"Ultor de Lacy," is one of the strangest and saddest stories in this book, and tells of the last members of a family of Jacobite lineage. The past reaches out to confront the present here in this eerie tale of Ultor de Lacy and his daughters Una and Alice.  When  Ultor is implicated for treason in the Rebellion of '45, he flees to France, but sneaks back every now and then to see his daughters. They are also watched over by a priest who comes to visit every so often, up until one day when try as he might, he was physically prevented from reaching the girls. The locals think the old castle where they live is haunted, so they're left on their own.  Eventually Ultor comes up with a plan to save his family from complete ruin, but what's really going on in the castle could thwart any hopes he has.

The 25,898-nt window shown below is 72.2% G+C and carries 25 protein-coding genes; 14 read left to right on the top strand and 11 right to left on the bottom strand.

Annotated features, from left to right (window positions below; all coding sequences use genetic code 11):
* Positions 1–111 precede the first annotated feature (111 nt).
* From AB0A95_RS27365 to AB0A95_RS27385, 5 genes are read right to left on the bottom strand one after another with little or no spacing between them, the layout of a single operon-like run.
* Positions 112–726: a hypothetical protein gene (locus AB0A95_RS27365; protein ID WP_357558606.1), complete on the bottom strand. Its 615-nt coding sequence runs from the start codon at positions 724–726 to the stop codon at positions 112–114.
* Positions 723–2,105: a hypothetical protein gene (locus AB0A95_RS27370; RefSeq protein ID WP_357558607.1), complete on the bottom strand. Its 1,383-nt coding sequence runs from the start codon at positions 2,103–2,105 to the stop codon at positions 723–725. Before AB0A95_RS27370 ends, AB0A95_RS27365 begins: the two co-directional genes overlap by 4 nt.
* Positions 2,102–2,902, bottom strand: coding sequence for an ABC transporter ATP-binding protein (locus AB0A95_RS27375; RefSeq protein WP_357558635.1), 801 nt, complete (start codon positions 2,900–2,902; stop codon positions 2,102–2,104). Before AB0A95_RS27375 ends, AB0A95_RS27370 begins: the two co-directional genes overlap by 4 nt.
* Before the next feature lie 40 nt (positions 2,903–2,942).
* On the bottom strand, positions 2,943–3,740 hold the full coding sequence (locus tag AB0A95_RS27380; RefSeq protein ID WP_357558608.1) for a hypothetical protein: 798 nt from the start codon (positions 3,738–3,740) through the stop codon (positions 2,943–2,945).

"The Vision of Tom Chuff." Another personal favorite, this story is a little like "The Sexton's Adventure," in that something causes the main character to give up his vices and change his ways. Unlike "The Sexton's Adventure" though, this one is pretty frightening.  Tom Chuff, local poacher, drunkard and wife beater, arrives at his little house one evening and after his third dram of spirits, passes out in a chair by the fire. His wife and children are petrified that Tom his dying, when a "death-like pallor came over his face" and he didn't respond to her cries.  The doctor arrives, and sticks Tom with a lancet and no blood comes out. Twenty minutes later, however, Tom comes to, and the narrator reveals that he'd had a most disturbing vision. What he saw in that vision chilled him to the marrow enough to inform his wife that he'd become a changed man.  But then again...